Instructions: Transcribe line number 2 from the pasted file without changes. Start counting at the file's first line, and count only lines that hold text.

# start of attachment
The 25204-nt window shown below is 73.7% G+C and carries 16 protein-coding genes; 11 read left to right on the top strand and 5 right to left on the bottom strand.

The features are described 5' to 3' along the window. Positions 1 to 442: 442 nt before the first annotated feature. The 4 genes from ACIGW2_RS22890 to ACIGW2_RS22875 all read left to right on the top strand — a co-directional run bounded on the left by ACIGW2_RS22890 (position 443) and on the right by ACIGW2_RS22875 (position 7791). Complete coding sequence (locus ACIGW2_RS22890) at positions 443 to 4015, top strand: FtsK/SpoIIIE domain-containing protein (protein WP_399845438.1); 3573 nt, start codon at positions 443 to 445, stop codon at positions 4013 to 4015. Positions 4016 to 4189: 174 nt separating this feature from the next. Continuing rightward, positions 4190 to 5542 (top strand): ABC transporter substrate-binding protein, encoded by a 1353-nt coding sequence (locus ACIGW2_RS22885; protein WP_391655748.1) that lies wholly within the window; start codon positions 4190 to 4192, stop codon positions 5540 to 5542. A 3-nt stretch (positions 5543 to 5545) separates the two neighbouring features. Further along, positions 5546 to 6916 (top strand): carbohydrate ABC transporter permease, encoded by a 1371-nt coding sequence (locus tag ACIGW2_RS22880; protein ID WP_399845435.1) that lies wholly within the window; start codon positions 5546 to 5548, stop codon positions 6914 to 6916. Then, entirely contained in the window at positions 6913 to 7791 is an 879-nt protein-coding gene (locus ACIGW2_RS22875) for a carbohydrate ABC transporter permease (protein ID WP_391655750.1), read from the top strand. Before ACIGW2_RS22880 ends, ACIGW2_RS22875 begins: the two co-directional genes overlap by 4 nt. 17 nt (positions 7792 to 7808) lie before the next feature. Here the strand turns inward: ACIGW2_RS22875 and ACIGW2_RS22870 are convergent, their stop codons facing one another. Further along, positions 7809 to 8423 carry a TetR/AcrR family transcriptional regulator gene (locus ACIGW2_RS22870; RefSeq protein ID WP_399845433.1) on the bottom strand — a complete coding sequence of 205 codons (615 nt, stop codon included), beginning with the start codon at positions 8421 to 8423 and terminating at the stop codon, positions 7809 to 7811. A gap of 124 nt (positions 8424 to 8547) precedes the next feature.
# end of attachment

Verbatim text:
The features are described 5' to 3' along the window. Positions 1 to 442: 442 nt before the first annotated feature. The 4 genes from ACIGW2_RS22890 to ACIGW2_RS22875 all read left to right on the top strand — a co-directional run bounded on the left by ACIGW2_RS22890 (position 443) and on the right by ACIGW2_RS22875 (position 7791). Complete coding sequence (locus ACIGW2_RS22890) at positions 443 to 4015, top strand: FtsK/SpoIIIE domain-containing protein (protein WP_399845438.1); 3573 nt, start codon at positions 443 to 445, stop codon at positions 4013 to 4015. Positions 4016 to 4189: 174 nt separating this feature from the next. Continuing rightward, positions 4190 to 5542 (top strand): ABC transporter substrate-binding protein, encoded by a 1353-nt coding sequence (locus ACIGW2_RS22885; protein WP_391655748.1) that lies wholly within the window; start codon positions 4190 to 4192, stop codon positions 5540 to 5542. A 3-nt stretch (positions 5543 to 5545) separates the two neighbouring features. Further along, positions 5546 to 6916 (top strand): carbohydrate ABC transporter permease, encoded by a 1371-nt coding sequence (locus tag ACIGW2_RS22880; protein ID WP_399845435.1) that lies wholly within the window; start codon positions 5546 to 5548, stop codon positions 6914 to 6916. Then, entirely contained in the window at positions 6913 to 7791 is an 879-nt protein-coding gene (locus ACIGW2_RS22875) for a carbohydrate ABC transporter permease (protein ID WP_391655750.1), read from the top strand. Before ACIGW2_RS22880 ends, ACIGW2_RS22875 begins: the two co-directional genes overlap by 4 nt. 17 nt (positions 7792 to 7808) lie before the next feature. Here the strand turns inward: ACIGW2_RS22875 and ACIGW2_RS22870 are convergent, their stop codons facing one another. Further along, positions 7809 to 8423 carry a TetR/AcrR family transcriptional regulator gene (locus ACIGW2_RS22870; RefSeq protein ID WP_399845433.1) on the bottom strand — a complete coding sequence of 205 codons (615 nt, stop codon included), beginning with the start codon at positions 8421 to 8423 and terminating at the stop codon, positions 7809 to 7811. A gap of 124 nt (positions 8424 to 8547) precedes the next feature.